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Geico ‘aware’ of security issues, employees believe they were hacked | #hacking | #cybersecurity | #infosec | #comptia | #pentest | #hacker

AMHERST, N.Y. (WKBW) — A Geico spokesperson confirmed with 7 News that MOVEit, an outside software program that Geico uses to transfer data to third-party vendors, was involved in a data breach. The cyber attacks began in June.


The letter above, which Geico shared with 7 News’ Kristen Mirand, went to employees making them aware of ‘security issues’ and that the cybersecurity team is closely monitoring to see if any data from Geico was compromised.

The letter from Geico’s Chief Information Security Officer suggests that employees freeze their credit. Geico confirmed this will not impact Geico customers.

Heather Dudziak said she worked for Geico and left the job about a month ago. She claims her information was hacked because the company has put cyber security on the back burner.

“My information, my daughter’s information, my husband’s information and my step-father’s information was leaked due to this data breach,” Dudziak said.

She said her social security number and her family’s social security number were shared with the company for her health insurance which she believes was then obtained by hackers. She added that her former co-workers have told her others are experiencing the same thing.

“This is a violation of not only my security, my daughter, my husband, my stepdaughters and I just don’t feel safe,” she added.

How to protect yourself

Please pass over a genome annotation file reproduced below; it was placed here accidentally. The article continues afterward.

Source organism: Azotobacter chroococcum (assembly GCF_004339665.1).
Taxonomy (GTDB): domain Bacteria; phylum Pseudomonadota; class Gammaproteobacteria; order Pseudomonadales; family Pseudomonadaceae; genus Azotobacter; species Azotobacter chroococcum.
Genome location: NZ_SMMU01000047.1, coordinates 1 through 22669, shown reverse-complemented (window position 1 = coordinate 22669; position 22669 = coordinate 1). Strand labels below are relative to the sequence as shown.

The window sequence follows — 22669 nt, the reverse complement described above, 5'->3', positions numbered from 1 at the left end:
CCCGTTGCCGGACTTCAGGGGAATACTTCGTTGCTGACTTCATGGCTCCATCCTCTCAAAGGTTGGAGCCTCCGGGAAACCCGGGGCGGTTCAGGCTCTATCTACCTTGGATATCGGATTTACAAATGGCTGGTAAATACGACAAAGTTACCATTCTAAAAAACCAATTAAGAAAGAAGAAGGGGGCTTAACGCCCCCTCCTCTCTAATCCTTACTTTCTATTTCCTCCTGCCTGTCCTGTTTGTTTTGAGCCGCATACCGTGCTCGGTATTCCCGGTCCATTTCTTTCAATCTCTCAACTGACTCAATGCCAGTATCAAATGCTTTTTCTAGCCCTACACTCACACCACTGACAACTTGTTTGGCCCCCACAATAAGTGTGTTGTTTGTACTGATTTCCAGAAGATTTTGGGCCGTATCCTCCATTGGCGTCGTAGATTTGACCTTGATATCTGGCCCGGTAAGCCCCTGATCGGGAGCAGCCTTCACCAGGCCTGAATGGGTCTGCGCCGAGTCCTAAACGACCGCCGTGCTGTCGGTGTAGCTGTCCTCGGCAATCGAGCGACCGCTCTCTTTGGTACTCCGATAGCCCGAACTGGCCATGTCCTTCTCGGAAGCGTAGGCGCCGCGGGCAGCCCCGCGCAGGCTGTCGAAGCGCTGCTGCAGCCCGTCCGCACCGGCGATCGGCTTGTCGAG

Kyle Cavalieri, the president of Avalon Cyber, has years of experience in cybersecurity. Cavalieri said data breaches aren’t going away anytime soon.

“So a lot of times what’s happening is that they’re collecting or harvesting this information and they’re selling it on the dark web because it’s valuable information,” Cavalieri said.

Cavalieri said it’s a lucrative business, so should you find your information was leaked, there are steps you can take. If your company username and password were hacked, change your password and set up multi-factor authentication.

“This creates an extra level of difficulty for the attacker to gain access to the account,” he explained.

If your identity or social security number were stolen, he suggests credit monitoring.

“This just provides you with notifications when something changes on your credit,” he said.

Cavalieri also suggested visiting the government’s identity theft website if you suspect this is happening to you.

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National Cyber Security